Rising Screen Exposure and its Impact on Croatian Children’s Enrollment in Primary School: Promoting Healthy Brain Development through Balanced Activities and Content

New Study Shows Screens Can Impact Speech Development and Foster Aggressive Behavior in Children

The World Health Organization recommends that children under the age of two should not be exposed to any type of screen at all. However, research conducted by the Child Protection Polyclinic of the City of Zagreb in 2017 showed that eight out of ten small children were in contact with screens. This increase in screen exposure may be contributing to delays in enrolling children in primary school in Croatia, with about 4,000 children receiving a postponement of enrollment this year due to psychophysical immaturity.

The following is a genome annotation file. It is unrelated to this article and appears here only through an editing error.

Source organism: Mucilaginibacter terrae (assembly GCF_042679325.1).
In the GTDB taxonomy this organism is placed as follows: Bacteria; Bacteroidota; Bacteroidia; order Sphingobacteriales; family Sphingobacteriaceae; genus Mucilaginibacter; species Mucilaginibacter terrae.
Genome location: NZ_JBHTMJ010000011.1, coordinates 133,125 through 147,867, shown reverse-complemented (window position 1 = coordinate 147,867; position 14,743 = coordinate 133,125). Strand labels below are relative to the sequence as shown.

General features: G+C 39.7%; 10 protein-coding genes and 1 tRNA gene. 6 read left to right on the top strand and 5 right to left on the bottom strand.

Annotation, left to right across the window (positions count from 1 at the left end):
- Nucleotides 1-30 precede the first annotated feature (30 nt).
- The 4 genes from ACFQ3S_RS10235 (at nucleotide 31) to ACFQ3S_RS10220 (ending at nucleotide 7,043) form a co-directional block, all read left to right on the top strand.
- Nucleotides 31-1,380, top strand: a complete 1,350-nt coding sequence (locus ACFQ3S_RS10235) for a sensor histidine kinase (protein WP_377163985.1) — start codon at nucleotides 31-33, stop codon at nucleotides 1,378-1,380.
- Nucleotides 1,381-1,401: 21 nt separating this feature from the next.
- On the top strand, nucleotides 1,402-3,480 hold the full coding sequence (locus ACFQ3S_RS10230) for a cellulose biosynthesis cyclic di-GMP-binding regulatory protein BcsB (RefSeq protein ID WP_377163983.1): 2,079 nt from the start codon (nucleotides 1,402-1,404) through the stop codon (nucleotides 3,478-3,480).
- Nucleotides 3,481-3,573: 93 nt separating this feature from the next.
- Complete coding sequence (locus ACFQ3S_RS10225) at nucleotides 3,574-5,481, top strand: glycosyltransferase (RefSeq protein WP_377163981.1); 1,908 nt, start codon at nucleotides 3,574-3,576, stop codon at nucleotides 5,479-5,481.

Exposure to various sensorimotor stimuli strengthens synapses and builds the brain, but excessive exposure to screens can lead to thinning connections. Brain development is most intense until the age of three, with synapses forming connections between neurons responsible for various functions. Careful selection of shows and cartoons can impact a child’s attention span and language development positively. Children need opportunities for two-way communication and active engagement to develop speech, social skills, and emotional regulation.

Establishing boundaries, providing balanced activities, and modeling healthy screen habits are essential for promoting healthy brain development and social-emotional skills. Furthermore, ensuring that children have opportunities for creative play, physical activity, and social interactions is critical for their overall well-being. It’s not just the quantity of screen time that matters but also the quality of content. Educators recommend limiting screen time for children of different age groups to ensure balanced development of practical skills and outdoor activities.

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